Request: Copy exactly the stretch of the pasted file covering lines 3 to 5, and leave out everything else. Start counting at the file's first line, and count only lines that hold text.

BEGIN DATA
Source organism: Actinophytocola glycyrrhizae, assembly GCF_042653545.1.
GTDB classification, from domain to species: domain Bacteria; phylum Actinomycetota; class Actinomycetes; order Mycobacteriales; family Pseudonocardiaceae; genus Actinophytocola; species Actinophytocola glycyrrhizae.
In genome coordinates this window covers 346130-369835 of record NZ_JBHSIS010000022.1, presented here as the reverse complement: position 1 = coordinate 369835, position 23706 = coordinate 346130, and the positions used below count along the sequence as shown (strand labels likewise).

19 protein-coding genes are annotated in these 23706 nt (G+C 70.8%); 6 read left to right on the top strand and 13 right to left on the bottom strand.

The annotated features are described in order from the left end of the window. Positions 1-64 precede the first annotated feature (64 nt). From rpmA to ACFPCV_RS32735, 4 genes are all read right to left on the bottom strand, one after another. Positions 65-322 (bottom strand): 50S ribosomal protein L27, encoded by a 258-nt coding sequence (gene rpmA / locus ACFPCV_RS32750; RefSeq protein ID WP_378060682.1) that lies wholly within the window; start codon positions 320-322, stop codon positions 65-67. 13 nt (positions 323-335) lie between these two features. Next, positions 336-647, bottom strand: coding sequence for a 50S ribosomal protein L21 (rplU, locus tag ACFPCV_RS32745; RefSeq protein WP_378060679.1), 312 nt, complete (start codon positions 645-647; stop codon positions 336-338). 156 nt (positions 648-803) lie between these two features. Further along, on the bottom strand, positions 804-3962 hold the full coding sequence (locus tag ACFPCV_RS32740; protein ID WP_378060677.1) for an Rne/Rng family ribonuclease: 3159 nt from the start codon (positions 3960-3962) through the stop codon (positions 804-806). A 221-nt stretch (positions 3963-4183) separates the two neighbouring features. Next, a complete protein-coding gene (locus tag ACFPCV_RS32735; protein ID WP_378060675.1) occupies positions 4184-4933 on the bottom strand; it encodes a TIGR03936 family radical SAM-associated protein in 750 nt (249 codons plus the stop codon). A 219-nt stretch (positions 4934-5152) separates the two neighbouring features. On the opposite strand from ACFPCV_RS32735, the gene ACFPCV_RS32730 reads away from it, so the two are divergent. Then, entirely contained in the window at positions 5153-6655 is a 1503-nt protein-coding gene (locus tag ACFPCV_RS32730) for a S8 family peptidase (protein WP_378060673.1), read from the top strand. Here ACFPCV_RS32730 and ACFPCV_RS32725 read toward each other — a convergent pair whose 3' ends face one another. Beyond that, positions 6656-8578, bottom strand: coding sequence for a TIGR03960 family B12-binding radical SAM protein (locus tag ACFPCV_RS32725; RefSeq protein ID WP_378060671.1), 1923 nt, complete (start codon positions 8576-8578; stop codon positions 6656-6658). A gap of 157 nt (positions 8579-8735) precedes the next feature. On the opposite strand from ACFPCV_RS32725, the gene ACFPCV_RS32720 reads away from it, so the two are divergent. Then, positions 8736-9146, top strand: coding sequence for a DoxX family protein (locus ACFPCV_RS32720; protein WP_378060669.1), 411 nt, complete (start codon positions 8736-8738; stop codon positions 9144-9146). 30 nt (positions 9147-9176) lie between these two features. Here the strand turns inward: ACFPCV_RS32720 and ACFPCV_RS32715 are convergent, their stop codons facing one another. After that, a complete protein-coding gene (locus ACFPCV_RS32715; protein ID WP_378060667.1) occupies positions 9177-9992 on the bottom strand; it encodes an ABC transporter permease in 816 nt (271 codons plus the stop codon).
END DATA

In genome coordinates this window covers 346130-369835 of record NZ_JBHSIS010000022.1, presented here as the reverse complement: position 1 = coordinate 369835, position 23706 = coordinate 346130, and the positions used below count along the sequence as shown (strand labels likewise).

19 protein-coding genes are annotated in these 23706 nt (G+C 70.8%); 6 read left to right on the top strand and 13 right to left on the bottom strand.

The annotated features are described in order from the left end of the window. Positions 1-64 precede the first annotated feature (64 nt). From rpmA to ACFPCV_RS32735, 4 genes are all read right to left on the bottom strand, one after another. Positions 65-322 (bottom strand): 50S ribosomal protein L27, encoded by a 258-nt coding sequence (gene rpmA / locus ACFPCV_RS32750; RefSeq protein ID WP_378060682.1) that lies wholly within the window; start codon positions 320-322, stop codon positions 65-67. 13 nt (positions 323-335) lie between these two features. Next, positions 336-647, bottom strand: coding sequence for a 50S ribosomal protein L21 (rplU, locus tag ACFPCV_RS32745; RefSeq protein WP_378060679.1), 312 nt, complete (start codon positions 645-647; stop codon positions 336-338). 156 nt (positions 648-803) lie between these two features. Further along, on the bottom strand, positions 804-3962 hold the full coding sequence (locus tag ACFPCV_RS32740; protein ID WP_378060677.1) for an Rne/Rng family ribonuclease: 3159 nt from the start codon (positions 3960-3962) through the stop codon (positions 804-806). A 221-nt stretch (positions 3963-4183) separates the two neighbouring features. Next, a complete protein-coding gene (locus tag ACFPCV_RS32735; protein ID WP_378060675.1) occupies positions 4184-4933 on the bottom strand; it encodes a TIGR03936 family radical SAM-associated protein in 750 nt (249 codons plus the stop codon). A 219-nt stretch (positions 4934-5152) separates the two neighbouring features. On the opposite strand from ACFPCV_RS32735, the gene ACFPCV_RS32730 reads away from it, so the two are divergent. Then, entirely contained in the window at positions 5153-6655 is a 1503-nt protein-coding gene (locus tag ACFPCV_RS32730) for a S8 family peptidase (protein WP_378060673.1), read from the top strand. Here ACFPCV_RS32730 and ACFPCV_RS32725 read toward each other — a convergent pair whose 3' ends face one another. Beyond that, positions 6656-8578, bottom strand: coding sequence for a TIGR03960 family B12-binding radical SAM protein (locus tag ACFPCV_RS32725; RefSeq protein ID WP_378060671.1), 1923 nt, complete (start codon positions 8576-8578; stop codon positions 6656-6658). A gap of 157 nt (positions 8579-8735) precedes the next feature. On the opposite strand from ACFPCV_RS32725, the gene ACFPCV_RS32720 reads away from it, so the two are divergent. Then, positions 8736-9146, top strand: coding sequence for a DoxX family protein (locus ACFPCV_RS32720; protein WP_378060669.1), 411 nt, complete (start codon positions 8736-8738; stop codon positions 9144-9146). 30 nt (positions 9147-9176) lie between these two features. Here the strand turns inward: ACFPCV_RS32720 and ACFPCV_RS32715 are convergent, their stop codons facing one another. After that, a complete protein-coding gene (locus ACFPCV_RS32715; protein ID WP_378060667.1) occupies positions 9177-9992 on the bottom strand; it encodes an ABC transporter permease in 816 nt (271 codons plus the stop codon).